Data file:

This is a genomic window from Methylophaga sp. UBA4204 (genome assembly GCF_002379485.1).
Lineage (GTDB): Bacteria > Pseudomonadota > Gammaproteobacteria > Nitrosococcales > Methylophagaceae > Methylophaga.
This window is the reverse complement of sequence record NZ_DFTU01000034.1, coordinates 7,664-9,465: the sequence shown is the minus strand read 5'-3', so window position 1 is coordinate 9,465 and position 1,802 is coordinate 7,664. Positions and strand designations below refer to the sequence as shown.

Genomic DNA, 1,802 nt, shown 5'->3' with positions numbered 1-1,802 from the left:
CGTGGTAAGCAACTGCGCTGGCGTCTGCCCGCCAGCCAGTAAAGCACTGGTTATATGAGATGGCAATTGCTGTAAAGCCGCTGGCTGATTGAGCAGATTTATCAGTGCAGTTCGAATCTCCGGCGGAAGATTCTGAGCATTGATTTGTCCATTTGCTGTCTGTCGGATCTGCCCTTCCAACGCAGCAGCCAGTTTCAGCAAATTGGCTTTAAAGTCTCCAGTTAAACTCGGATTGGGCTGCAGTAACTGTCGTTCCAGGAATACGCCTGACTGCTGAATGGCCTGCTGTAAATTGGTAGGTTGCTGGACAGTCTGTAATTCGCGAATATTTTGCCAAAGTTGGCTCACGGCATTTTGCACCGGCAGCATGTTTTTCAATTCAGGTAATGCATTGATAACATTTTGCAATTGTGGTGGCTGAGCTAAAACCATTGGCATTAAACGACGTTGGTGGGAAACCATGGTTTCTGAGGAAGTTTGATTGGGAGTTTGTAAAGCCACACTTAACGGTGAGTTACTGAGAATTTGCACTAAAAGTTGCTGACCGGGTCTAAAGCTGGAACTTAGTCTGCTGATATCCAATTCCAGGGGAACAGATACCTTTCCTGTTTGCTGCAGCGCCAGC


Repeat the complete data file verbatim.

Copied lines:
This is a genomic window from Methylophaga sp. UBA4204 (genome assembly GCF_002379485.1).
Lineage (GTDB): Bacteria > Pseudomonadota > Gammaproteobacteria > Nitrosococcales > Methylophagaceae > Methylophaga.
This window is the reverse complement of sequence record NZ_DFTU01000034.1, coordinates 7,664-9,465: the sequence shown is the minus strand read 5'-3', so window position 1 is coordinate 9,465 and position 1,802 is coordinate 7,664. Positions and strand designations below refer to the sequence as shown.

Genomic DNA, 1,802 nt, shown 5'->3' with positions numbered 1-1,802 from the left:
CGTGGTAAGCAACTGCGCTGGCGTCTGCCCGCCAGCCAGTAAAGCACTGGTTATATGAGATGGCAATTGCTGTAAAGCCGCTGGCTGATTGAGCAGATTTATCAGTGCAGTTCGAATCTCCGGCGGAAGATTCTGAGCATTGATTTGTCCATTTGCTGTCTGTCGGATCTGCCCTTCCAACGCAGCAGCCAGTTTCAGCAAATTGGCTTTAAAGTCTCCAGTTAAACTCGGATTGGGCTGCAGTAACTGTCGTTCCAGGAATACGCCTGACTGCTGAATGGCCTGCTGTAAATTGGTAGGTTGCTGGACAGTCTGTAATTCGCGAATATTTTGCCAAAGTTGGCTCACGGCATTTTGCACCGGCAGCATGTTTTTCAATTCAGGTAATGCATTGATAACATTTTGCAATTGTGGTGGCTGAGCTAAAACCATTGGCATTAAACGACGTTGGTGGGAAACCATGGTTTCTGAGGAAGTTTGATTGGGAGTTTGTAAAGCCACACTTAACGGTGAGTTACTGAGAATTTGCACTAAAAGTTGCTGACCGGGTCTAAAGCTGGAACTTAGTCTGCTGATATCCAATTCCAGGGGAACAGATACCTTTCCTGTTTGCTGCAGCGCCAGC